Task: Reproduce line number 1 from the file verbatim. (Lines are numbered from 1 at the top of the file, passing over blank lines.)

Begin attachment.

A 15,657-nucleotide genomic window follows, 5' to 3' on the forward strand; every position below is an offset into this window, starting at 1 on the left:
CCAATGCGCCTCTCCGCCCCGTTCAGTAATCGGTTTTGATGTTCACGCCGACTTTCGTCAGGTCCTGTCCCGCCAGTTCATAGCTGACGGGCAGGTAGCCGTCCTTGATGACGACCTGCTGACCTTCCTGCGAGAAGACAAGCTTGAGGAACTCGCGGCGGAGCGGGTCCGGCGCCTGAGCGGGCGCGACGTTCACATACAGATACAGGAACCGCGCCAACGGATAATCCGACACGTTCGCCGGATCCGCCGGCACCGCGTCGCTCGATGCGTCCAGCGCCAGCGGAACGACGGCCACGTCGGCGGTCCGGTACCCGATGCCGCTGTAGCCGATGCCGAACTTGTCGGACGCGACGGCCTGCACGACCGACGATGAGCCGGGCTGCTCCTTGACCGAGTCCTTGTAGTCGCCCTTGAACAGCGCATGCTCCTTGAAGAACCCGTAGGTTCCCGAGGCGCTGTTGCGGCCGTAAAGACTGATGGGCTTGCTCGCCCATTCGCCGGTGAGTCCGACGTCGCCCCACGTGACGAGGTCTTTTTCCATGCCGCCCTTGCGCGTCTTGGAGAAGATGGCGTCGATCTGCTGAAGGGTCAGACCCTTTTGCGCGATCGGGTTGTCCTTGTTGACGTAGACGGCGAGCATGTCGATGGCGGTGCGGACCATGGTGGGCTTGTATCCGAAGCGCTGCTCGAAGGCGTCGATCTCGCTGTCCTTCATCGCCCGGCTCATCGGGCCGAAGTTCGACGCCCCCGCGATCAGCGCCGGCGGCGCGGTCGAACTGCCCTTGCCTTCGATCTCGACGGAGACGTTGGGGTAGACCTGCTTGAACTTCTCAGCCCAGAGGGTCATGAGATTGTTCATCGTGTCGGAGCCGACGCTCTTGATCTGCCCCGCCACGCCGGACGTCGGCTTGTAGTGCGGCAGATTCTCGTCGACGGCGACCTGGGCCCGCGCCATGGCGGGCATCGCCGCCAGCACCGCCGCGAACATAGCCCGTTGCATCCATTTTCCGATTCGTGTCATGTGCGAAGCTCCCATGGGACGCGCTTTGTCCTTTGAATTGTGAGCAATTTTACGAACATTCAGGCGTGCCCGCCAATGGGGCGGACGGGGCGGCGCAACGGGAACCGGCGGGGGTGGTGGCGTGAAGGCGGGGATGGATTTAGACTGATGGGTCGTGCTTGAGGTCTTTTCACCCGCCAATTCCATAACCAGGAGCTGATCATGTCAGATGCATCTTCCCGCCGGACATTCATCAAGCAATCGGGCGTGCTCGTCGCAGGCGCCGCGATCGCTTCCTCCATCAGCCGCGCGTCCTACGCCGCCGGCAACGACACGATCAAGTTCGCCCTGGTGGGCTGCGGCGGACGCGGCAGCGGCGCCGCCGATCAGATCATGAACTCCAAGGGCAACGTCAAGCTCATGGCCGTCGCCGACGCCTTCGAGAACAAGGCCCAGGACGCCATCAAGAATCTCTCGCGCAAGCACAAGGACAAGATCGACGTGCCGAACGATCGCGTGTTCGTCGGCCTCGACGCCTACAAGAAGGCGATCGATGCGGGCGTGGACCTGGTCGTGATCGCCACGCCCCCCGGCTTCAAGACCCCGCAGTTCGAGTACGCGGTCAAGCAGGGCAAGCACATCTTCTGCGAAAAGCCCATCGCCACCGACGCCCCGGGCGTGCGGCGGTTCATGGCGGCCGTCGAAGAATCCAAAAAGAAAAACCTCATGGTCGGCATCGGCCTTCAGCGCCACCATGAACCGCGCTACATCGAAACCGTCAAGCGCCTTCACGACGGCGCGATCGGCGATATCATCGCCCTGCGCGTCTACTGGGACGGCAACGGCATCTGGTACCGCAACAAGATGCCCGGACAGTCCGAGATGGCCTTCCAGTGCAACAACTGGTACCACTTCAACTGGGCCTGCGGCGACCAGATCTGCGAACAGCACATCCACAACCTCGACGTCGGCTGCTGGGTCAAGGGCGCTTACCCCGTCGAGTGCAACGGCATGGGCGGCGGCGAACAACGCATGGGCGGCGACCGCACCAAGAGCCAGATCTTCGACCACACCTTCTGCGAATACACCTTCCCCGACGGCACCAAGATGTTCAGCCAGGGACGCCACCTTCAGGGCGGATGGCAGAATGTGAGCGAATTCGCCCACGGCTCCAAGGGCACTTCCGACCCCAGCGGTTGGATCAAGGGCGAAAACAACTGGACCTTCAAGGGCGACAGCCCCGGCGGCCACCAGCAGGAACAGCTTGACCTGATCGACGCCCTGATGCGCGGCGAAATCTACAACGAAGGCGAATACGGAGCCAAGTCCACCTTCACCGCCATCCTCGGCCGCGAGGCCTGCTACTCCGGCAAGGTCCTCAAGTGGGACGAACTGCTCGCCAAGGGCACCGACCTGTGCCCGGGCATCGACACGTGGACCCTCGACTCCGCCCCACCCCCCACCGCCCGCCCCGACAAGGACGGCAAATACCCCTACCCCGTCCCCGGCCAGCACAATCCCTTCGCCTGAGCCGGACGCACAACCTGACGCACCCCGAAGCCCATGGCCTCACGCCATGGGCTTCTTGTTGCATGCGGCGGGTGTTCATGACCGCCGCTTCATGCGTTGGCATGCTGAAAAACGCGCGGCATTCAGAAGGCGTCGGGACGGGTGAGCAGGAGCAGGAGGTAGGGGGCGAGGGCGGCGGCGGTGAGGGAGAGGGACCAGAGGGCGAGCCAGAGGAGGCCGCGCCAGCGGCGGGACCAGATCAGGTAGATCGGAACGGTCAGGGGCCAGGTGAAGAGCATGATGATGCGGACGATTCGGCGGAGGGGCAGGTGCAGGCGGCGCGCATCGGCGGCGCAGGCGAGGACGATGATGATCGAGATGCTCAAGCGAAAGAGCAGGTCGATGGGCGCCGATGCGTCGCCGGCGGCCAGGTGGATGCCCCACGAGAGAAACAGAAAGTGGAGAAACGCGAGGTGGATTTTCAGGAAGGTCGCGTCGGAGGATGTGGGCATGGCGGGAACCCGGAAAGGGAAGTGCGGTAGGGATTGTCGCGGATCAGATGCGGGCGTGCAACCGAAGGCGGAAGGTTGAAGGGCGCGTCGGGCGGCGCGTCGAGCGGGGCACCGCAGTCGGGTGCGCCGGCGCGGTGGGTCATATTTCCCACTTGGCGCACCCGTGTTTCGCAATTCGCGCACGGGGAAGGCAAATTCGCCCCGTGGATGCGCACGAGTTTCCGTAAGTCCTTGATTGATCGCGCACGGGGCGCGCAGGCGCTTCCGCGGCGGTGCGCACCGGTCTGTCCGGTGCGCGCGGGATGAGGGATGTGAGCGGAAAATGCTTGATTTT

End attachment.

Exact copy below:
A 15,657-nucleotide genomic window follows, 5' to 3' on the forward strand; every position below is an offset into this window, starting at 1 on the left: